"I know this is upsetting, honey, but it's for your own good. I know you're busy here, so it only makes sense that you should take some time off for yourself. You're not getting any younger. Why, your mother had already had the four of you by the time she'd turned twenty-eight. Of course, she hadn't looked a day over twenty-one, God bless her. Even after four kids, she was every bit as pretty as the day I first married her."
Pretty and smart and perfect. That had been the late Eileen Calloway. The woman had given birth to four kids, loved and cared for them, supported her husband's dream of being a car designer and owner, and looked picture-perfect while doing all of it. Savannah was ten when her mother died of an unexpected heart attack, and she could still remember the attractive blonde flitting about the kitchen in a pink dress and high heels, a twin in each arm and dinner simmering on the stove. She'd always had a smile for everyone and never a cross word, no matter how overworked she'd been or how stressed. She'd been perfect, all right.
Savannah had spent the past twenty-eight years following in her mother's perfect footsteps. Right down to the pink high heels.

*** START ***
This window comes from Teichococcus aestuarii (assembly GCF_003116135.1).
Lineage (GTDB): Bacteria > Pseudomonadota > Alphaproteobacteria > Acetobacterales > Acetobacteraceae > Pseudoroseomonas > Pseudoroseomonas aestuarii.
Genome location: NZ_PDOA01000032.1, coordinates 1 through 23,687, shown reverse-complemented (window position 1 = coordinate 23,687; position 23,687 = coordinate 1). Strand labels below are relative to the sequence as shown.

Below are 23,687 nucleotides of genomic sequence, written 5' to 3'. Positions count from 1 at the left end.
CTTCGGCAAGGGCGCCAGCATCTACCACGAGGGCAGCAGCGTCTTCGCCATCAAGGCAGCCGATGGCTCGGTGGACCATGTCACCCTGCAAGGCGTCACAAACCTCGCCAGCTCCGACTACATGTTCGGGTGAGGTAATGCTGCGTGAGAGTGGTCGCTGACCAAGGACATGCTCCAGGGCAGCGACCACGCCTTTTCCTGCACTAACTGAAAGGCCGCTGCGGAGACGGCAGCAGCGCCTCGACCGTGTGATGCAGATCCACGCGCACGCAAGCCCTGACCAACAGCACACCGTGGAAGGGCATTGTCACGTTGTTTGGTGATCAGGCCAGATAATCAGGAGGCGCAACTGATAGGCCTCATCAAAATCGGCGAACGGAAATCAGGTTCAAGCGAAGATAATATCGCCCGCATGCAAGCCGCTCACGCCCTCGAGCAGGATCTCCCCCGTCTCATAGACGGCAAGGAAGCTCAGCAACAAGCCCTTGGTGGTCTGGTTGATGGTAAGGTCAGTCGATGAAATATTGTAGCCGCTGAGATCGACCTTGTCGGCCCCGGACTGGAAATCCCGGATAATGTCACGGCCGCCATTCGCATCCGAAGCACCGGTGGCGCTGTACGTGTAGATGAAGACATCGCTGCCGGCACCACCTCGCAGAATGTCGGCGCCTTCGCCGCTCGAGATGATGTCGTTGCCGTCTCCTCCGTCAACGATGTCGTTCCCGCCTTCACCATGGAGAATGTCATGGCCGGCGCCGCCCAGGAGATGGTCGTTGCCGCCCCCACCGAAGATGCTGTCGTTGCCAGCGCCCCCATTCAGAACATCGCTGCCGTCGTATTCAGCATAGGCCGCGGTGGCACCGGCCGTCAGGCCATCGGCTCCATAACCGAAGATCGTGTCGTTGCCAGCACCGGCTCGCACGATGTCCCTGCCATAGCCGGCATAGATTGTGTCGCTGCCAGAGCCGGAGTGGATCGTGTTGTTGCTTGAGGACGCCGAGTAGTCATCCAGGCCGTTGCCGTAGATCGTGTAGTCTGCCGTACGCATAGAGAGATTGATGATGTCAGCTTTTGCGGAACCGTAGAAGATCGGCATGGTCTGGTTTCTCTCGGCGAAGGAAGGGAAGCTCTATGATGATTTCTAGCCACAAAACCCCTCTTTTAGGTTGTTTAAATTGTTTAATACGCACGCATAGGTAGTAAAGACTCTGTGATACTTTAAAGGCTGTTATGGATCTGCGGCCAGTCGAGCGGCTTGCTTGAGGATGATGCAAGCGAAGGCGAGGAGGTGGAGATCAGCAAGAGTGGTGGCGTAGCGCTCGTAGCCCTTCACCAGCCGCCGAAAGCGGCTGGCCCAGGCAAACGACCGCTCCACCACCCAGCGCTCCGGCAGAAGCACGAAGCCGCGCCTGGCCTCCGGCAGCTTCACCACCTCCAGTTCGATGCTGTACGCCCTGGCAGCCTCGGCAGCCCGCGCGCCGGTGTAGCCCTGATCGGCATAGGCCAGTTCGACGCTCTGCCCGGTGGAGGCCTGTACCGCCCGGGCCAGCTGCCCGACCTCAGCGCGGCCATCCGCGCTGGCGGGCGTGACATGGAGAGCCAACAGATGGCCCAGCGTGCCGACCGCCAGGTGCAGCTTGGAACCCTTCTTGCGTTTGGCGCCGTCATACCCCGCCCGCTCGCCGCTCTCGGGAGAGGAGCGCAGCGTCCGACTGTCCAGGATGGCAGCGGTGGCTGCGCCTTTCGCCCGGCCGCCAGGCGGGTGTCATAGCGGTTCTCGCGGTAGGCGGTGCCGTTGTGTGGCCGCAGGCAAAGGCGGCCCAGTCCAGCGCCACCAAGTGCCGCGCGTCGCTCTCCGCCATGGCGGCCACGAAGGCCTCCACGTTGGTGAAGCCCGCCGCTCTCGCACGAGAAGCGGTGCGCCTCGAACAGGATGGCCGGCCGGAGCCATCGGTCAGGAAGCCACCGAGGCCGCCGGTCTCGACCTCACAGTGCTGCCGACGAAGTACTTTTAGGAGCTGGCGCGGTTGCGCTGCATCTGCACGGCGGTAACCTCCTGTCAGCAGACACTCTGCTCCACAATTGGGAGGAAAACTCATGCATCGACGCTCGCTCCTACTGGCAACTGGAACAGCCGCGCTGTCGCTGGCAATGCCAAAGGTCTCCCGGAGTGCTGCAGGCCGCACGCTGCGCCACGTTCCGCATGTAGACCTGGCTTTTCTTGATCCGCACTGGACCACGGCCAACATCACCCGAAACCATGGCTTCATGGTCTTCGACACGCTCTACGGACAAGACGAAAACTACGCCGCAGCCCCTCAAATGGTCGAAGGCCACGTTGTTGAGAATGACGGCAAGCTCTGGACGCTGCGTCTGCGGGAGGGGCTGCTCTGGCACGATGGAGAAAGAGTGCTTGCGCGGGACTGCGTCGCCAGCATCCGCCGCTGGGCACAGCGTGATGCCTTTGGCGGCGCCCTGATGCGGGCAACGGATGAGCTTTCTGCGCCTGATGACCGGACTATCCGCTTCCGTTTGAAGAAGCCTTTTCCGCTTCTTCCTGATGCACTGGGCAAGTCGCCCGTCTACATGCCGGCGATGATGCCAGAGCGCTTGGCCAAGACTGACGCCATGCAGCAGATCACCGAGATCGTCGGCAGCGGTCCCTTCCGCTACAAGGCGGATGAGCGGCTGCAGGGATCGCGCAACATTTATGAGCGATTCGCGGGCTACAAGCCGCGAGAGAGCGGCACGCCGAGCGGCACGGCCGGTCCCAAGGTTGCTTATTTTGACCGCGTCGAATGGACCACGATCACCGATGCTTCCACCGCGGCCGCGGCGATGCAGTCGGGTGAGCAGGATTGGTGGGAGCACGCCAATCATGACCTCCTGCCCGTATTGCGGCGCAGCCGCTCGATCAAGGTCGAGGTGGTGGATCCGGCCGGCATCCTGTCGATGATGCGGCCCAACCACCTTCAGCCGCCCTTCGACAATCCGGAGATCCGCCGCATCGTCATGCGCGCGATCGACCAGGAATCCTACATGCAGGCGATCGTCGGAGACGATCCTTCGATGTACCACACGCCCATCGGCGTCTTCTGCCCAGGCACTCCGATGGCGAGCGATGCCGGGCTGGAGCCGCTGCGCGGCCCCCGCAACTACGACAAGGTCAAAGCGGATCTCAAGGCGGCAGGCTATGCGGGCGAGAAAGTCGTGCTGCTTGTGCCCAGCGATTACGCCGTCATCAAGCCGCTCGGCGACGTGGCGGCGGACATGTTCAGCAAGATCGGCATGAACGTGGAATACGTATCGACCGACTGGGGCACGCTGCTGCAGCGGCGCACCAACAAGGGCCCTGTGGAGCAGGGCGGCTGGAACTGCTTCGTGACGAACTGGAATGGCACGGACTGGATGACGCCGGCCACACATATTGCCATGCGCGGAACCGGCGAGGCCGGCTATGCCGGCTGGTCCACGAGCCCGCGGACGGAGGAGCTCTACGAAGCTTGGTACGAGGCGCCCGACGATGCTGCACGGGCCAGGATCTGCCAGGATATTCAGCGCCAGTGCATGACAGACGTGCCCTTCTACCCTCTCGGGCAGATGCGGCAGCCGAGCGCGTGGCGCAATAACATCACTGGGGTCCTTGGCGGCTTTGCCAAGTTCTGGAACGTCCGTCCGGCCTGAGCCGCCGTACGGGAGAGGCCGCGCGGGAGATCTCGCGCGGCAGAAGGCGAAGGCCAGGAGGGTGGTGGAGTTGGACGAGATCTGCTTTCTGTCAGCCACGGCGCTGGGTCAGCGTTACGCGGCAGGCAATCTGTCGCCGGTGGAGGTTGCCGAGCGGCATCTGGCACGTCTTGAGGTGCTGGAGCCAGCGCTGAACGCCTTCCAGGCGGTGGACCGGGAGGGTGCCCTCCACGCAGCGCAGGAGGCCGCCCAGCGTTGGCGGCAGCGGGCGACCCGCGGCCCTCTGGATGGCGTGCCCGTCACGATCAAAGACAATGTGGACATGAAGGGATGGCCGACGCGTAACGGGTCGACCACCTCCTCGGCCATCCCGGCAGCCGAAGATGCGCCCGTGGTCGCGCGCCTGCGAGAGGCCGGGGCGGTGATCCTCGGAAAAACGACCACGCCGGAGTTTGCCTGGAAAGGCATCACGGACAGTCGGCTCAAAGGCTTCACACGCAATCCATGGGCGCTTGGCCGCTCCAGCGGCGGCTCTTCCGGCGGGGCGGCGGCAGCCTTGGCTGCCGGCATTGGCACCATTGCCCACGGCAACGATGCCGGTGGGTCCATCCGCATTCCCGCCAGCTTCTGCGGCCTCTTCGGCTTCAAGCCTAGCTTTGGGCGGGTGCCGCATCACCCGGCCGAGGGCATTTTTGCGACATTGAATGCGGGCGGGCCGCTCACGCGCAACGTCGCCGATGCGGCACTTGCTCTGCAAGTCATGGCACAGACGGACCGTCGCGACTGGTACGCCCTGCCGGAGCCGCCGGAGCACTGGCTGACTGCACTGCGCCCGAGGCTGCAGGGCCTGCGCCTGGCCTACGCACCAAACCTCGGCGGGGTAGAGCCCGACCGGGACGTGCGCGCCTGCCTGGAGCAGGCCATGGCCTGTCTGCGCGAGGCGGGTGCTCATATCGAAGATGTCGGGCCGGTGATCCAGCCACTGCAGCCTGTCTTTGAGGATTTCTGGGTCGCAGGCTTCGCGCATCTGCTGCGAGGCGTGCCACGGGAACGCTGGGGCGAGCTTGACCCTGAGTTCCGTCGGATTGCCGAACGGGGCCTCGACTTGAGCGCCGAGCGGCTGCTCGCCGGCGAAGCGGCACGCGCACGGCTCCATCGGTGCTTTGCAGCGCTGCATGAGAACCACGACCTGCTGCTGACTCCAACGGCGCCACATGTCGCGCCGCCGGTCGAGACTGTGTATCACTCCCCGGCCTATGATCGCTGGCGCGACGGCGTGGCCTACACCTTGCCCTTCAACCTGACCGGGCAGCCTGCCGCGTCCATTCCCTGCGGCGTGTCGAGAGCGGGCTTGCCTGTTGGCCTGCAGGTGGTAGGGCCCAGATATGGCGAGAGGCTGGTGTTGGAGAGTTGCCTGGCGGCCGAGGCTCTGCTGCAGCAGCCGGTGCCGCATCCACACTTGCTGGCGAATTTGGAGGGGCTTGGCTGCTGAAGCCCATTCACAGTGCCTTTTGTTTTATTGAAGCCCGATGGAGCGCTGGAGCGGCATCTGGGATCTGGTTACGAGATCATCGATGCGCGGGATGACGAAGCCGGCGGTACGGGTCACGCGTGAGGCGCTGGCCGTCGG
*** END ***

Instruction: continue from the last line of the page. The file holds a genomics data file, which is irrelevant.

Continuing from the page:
She glanced down at the pair of three-inch stilettos she wore. Her toes whimpered in protest, and she wished she'd thought to swing by her condo to change. But she'd been so devastated when she'd left Calloway, pink slip in hand to match her outfit, that her only thought had been "What am I going to do now?"
She was officially unemployed. Jobless. Desperate.
Not hormone-deprived, mind you (the kind that had sent her straight into Mac's arms six years ago for a night of unforgettable pleasure). This time it was pure survival instinct that had driven her to Jamison Racing at a quarter past midnight in search of Mac.
And if he says no?
He wouldn't. Because he needed her as much as she needed him. He just didn't realize it yet.
* * *
THE SOFT FOOTSTEPS ECHOED IN Mac's head and it took everything he had not to toss the wrench down and turn toward her.
He still couldn't believe it, but there was no mistaking the scent that pushed past the sharp aroma of motor oil and car exhaust to tease his nostrils. Vanilla mixed with light, fluffy whipped cream. Sweet. She smelled so damned sweet. She always had.
Of course, he hadn't had an up-close whiff of Savannah Calloway in nearly six years, but he still hadn't forgotten.
He caught the occasional glimpse of her sitting in the owner's box at the track. But since she was Calloway's marketing manager and, more importantly, since her father had always been so adamant about keeping her out of the garage, she spent more time in the business office than she did in the trenches.
Thus nixing any encounters of the close kind.
Lucky for him.
But his luck seemed to have finally run out because she was here. Now. Here.
He stiffened as she came to a halt next to him, but he didn't turn toward her. Instead, he concentrated on unscrewing the massive bolt that held part of the carburetor in place.
"Mac? Can I talk to you for a second?"
"The answer is no." He twirled the wrench a few more twists until the nut rolled off the bolt and into his palm.
"No, I can't talk to you?"
Copyright © 2006 by Kimberly Raye,Roxanne St. Claire Debra Webb.